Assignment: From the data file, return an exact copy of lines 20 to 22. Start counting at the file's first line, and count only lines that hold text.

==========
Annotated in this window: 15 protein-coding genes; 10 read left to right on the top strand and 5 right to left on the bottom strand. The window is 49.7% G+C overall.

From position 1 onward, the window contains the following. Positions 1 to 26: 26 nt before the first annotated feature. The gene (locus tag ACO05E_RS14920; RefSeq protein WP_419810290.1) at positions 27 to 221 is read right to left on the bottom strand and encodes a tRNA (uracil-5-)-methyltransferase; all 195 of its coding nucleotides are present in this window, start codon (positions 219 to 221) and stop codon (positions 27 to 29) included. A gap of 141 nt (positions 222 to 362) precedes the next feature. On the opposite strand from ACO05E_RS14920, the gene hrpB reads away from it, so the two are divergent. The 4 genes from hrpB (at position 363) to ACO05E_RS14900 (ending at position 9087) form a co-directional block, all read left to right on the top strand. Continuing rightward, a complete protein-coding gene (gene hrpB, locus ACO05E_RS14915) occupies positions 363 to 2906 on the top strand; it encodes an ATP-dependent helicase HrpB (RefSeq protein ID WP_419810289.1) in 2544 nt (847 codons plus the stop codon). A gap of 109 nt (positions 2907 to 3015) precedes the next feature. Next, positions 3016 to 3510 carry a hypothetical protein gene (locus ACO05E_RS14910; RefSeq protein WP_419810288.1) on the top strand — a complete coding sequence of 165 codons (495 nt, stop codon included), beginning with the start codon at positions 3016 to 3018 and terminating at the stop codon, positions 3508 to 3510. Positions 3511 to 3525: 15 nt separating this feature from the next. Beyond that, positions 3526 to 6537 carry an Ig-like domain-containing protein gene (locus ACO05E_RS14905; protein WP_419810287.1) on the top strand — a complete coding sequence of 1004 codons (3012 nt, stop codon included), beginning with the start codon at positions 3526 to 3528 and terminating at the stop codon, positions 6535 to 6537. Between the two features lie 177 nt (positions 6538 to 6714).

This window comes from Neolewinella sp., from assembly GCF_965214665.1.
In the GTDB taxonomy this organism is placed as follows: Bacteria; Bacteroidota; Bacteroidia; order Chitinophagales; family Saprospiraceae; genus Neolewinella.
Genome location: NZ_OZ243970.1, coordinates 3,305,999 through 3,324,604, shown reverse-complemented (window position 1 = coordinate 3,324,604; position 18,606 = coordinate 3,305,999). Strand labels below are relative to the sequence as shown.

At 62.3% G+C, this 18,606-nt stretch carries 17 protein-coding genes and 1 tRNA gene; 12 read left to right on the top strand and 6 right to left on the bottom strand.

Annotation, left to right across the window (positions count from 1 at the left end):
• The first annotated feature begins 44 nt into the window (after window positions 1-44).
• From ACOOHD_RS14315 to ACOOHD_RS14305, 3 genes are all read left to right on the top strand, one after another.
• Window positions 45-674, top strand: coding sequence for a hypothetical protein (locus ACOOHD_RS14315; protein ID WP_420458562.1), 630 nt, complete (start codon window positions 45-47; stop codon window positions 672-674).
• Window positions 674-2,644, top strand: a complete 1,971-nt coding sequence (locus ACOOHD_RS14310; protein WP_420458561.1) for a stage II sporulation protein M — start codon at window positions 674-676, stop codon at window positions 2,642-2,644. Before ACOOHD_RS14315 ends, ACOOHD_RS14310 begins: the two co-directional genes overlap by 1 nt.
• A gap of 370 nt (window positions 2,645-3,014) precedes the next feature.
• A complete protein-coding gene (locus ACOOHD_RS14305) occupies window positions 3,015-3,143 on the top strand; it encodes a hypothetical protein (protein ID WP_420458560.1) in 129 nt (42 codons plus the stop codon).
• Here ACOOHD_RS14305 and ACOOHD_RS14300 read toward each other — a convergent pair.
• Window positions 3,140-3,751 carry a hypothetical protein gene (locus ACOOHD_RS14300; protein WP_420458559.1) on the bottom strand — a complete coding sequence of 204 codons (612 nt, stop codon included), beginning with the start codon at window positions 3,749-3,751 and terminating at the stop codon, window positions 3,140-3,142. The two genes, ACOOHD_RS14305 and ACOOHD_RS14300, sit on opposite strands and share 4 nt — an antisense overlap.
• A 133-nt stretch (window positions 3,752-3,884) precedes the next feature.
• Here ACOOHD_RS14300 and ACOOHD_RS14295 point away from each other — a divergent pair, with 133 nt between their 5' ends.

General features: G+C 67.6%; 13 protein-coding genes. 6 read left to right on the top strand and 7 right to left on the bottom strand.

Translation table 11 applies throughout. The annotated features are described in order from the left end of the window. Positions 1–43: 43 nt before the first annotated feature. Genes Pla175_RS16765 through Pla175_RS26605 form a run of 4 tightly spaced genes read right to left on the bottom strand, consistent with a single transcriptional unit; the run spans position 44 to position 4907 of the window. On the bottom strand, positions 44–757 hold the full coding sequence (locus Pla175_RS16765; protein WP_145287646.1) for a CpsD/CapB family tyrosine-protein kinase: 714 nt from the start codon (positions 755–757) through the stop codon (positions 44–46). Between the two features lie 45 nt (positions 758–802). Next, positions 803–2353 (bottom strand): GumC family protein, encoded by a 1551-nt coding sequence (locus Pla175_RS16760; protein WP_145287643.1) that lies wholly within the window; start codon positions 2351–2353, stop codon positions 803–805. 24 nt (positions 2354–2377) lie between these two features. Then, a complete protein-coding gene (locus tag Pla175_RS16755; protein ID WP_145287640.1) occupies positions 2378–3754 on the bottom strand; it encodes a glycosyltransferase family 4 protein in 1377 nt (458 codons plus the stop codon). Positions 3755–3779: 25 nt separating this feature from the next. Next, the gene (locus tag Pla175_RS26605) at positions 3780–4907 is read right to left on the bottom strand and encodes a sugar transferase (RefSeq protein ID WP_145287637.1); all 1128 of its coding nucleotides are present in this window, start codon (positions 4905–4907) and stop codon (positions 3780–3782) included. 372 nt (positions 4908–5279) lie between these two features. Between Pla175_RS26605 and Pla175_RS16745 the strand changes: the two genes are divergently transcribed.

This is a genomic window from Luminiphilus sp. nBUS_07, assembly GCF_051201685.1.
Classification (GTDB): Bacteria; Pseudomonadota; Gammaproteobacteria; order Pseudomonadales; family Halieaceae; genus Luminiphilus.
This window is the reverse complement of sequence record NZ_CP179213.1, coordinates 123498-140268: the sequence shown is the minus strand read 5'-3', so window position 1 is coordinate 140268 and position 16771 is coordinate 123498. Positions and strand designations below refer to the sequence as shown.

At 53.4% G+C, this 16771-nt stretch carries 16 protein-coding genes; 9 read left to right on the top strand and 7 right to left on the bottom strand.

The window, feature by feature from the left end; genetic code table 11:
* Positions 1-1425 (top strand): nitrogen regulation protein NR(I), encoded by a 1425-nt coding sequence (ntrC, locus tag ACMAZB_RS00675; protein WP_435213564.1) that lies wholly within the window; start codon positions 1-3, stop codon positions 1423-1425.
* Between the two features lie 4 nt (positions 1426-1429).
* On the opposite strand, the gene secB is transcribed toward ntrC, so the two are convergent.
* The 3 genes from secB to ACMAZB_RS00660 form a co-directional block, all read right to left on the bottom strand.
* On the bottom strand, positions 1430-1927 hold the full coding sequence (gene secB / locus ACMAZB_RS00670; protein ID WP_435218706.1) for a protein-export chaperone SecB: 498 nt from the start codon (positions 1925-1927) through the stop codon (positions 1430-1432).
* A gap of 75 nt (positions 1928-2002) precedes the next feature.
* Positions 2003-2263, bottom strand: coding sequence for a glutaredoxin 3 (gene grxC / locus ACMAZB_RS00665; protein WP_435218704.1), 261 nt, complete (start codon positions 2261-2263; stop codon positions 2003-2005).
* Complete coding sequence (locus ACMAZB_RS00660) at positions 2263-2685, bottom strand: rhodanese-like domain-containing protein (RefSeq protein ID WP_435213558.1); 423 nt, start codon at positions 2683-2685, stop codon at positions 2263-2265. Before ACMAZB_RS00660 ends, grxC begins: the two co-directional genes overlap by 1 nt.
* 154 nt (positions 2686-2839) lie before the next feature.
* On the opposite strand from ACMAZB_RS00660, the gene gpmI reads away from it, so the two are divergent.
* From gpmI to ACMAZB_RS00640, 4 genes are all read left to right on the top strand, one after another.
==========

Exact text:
This is a genomic window from Luminiphilus sp. nBUS_07, assembly GCF_051201685.1.
Classification (GTDB): Bacteria; Pseudomonadota; Gammaproteobacteria; order Pseudomonadales; family Halieaceae; genus Luminiphilus.
This window is the reverse complement of sequence record NZ_CP179213.1, coordinates 123498-140268: the sequence shown is the minus strand read 5'-3', so window position 1 is coordinate 140268 and position 16771 is coordinate 123498. Positions and strand designations below refer to the sequence as shown.